need a natural earmite treatment for our hound (pet medical) : LUSENET : Countryside : One Thread

My blue tic hound has earmites and the stuff we got from the vet and even the OTC stuff is causing a rash. Does anyone know a natural treatment for this?

-- Jay Blair (, August 25, 2000


Hi Jay ~ My sources tell me that earmites are a cat problem, but will move to dogs that live with an infested cat. I mention this because if you don't have a cat, it might not really be ear mites. Did your vet look in the ears, take swabs, and examine them under a microscope. I'm not trying to impugn your vet -- I just don't know the background. And if you do have a cat, you will probably need to treat him/her simultaneously. I have recent experience with ear mites -- I adopted a cat from the local humane society and had to treat him. I used the vet's medicine because of the low success rate with natural methods, and I was lucky, because kitty did not have a bad reaction and now the mites are gone. But you don't have that option.

I have read (in my natural health books for dogs & cats) that ear mites are very difficult to eliminate with "natural" treatments. They also state that an animal in good health usually will not become infested, so that is something to consider. One book recommends adding garlic and brewer's yeast to the diet. They all recommend natural diets, which I can't detail here, rather than the horrible canned and dry foods that are "standard" for pet food.

From Dr. Bruce Fogle's book, NATURAL CAT CARE, I found this section:

"Cider vinegar is a repellent to some insects. Because ear mites are most active at night, treat infested ears just before your bedtime. A few drops of a solution of 50% benzyl benzoate and 50% water is massaged into the ear canal three times weekly for 8 weeks or until there is no further discharge. Alternatively, dilute 9 drops of yellow dock tincture (Rumex crispus)in 15ml water and instil in affected ears every three days for 6 weeks. Olive oil instilled alternate days for 6 weeks is also recommended. Six weeks are necessary because mite eggs hatch over this period."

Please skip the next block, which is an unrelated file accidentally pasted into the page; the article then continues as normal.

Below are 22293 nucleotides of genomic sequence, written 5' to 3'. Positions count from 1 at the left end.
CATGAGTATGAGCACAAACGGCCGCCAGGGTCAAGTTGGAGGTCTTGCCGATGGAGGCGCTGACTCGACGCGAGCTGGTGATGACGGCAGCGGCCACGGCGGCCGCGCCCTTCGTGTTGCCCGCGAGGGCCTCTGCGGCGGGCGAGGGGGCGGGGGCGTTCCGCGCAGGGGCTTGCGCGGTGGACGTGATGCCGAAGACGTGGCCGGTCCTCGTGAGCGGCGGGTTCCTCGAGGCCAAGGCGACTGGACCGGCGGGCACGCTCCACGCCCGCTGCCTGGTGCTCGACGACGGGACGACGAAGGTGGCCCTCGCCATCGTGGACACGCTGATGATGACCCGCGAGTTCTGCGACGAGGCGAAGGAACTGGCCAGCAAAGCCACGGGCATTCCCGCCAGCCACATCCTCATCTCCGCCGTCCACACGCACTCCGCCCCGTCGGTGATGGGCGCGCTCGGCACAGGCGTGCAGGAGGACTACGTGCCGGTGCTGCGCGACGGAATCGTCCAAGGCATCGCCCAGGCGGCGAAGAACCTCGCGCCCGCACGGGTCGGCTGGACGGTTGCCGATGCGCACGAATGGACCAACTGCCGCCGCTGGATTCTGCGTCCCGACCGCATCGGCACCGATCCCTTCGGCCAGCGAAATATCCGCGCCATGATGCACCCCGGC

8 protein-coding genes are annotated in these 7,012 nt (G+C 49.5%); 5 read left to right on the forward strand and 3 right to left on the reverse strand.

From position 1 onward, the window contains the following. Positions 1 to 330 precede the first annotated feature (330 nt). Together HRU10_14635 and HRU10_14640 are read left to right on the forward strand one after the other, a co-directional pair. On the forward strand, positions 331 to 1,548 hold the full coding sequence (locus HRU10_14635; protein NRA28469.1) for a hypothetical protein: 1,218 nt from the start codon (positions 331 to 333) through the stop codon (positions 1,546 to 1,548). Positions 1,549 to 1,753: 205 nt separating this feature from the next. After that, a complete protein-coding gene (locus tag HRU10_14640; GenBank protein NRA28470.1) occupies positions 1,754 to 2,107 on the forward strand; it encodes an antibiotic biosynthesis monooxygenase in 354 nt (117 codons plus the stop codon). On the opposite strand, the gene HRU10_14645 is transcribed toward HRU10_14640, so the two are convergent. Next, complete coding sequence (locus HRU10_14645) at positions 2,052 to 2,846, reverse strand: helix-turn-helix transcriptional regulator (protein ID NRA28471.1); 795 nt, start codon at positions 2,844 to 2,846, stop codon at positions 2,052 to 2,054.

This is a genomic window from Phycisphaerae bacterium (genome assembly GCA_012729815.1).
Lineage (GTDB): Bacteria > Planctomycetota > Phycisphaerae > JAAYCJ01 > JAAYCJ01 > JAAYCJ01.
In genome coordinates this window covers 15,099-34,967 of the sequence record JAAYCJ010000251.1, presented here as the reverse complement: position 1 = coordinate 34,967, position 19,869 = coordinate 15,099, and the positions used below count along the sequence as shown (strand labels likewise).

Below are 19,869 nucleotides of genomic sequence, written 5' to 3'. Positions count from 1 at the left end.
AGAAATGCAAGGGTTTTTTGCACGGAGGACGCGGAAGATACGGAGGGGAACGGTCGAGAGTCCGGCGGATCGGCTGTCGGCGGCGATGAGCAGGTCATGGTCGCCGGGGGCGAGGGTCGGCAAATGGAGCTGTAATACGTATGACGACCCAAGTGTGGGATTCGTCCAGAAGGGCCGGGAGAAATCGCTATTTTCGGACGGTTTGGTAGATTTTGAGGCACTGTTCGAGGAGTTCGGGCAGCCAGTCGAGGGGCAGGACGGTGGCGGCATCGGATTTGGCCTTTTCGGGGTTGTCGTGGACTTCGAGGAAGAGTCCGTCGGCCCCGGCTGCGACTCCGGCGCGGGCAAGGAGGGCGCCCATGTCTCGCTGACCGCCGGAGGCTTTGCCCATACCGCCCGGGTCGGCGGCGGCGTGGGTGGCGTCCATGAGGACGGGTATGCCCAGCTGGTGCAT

"A mixture of 1/2 oz of almond or olive oil and 400 IU vitamin E (from a capsule) make a mild healing treatment for either cats or dogs. Blend them in a dropper bottle and warm the mixture to body temperature by immersing it in hot water. Holding the ear flap up, put aoubt 1/2 dropperful in the ear. Massage the ear canal well so that you hear a fluid sound. After a minute of this. let the animal shake its head. Then gently clean out the opening (not deep into the ear) with cotton swabs to remove debris and excess oil. The oil mixture will smother many of the mites and start a healing process that will make the ear less hospitable for them. Apply the oil every other day for six days (three treatments in total). Between treatments, cap the mixture tightly and store at room temperature. After the last oil treatment let the ear rest for three more days. Meanwhile, prepare the next, medicine, an herbal extract which is used to directly inhibit or kill the mites.